This book examines a stringent
problem of current migration societies-whether or not to extend citizenship to
resident migrants. Undocumented migration has been an active issue for many
decades in the USA, and became a central concern in Europe following the
Mediterranean migrant crisis.
In this innovative study based on
the basic principles of transnational citizenship law and the naturalization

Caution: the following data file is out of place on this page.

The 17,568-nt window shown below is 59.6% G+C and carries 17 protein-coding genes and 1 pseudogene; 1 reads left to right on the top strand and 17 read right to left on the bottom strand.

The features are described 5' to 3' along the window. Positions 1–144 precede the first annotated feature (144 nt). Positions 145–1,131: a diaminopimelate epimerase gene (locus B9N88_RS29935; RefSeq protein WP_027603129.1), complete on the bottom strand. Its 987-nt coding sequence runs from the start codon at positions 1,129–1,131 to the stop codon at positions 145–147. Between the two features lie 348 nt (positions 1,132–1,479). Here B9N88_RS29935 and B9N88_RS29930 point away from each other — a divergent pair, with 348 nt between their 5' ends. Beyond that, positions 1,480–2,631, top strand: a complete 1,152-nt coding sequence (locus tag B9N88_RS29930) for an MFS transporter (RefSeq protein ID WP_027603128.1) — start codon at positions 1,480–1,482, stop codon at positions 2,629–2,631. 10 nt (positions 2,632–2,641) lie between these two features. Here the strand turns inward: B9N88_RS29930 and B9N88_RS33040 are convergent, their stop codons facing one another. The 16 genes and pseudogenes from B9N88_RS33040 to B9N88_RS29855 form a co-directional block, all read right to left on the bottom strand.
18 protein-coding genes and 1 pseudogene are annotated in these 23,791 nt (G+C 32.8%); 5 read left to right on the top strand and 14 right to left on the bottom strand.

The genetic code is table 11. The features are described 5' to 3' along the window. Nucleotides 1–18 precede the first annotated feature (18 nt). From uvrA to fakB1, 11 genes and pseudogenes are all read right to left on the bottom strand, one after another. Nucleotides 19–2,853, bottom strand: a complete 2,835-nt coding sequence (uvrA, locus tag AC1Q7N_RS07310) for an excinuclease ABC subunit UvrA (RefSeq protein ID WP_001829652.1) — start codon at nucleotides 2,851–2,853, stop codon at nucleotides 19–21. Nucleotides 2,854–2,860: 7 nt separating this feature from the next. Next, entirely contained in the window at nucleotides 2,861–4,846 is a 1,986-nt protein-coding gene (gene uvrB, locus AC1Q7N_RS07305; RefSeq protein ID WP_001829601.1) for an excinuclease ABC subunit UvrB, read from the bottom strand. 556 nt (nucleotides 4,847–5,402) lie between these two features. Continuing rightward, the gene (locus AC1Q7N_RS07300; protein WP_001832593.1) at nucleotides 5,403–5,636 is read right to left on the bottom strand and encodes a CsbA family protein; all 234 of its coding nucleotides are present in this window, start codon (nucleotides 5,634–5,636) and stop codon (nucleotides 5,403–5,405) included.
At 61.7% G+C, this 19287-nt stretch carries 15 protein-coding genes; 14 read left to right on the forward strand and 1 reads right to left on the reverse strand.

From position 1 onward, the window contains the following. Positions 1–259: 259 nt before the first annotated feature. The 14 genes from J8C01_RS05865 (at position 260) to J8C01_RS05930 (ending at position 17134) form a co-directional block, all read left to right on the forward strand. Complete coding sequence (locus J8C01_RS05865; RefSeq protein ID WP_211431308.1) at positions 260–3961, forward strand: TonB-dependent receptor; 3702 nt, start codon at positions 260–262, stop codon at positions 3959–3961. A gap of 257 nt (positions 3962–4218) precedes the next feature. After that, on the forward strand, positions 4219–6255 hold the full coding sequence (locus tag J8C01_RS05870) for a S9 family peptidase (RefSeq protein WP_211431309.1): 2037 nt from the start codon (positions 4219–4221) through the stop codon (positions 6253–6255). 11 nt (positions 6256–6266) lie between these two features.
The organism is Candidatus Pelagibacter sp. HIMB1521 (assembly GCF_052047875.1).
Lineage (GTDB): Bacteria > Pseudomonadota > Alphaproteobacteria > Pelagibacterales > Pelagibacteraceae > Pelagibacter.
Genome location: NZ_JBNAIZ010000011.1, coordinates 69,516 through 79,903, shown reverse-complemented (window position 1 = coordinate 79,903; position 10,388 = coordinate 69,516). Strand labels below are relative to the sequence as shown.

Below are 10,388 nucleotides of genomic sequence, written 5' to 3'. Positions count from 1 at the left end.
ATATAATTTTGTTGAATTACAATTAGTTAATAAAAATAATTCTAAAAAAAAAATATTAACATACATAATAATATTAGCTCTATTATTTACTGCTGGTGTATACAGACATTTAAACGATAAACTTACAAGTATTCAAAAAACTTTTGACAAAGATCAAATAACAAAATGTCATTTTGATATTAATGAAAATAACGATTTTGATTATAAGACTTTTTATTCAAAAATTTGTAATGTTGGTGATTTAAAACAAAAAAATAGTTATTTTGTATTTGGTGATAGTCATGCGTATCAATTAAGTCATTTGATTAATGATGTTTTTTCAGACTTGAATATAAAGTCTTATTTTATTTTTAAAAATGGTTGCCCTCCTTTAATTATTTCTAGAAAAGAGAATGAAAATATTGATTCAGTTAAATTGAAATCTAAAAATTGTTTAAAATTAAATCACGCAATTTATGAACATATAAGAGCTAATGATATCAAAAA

pattern around the world, Matias purports that it is possible to determine that
no citizen in waiting should be permanently excluded from citizenship. Such a
proposition not only imposes a positive duty overriding an important dimension
of sovereignty but it also gives rise to a discussion about undocumented
migration. With its transnational law focus, and cases from public
international law courts, European courts and national courts, Citizenship as a Human Right: The
Fundamental Right to a Specific Citizenship may be applied to virtually
anywhere in the world.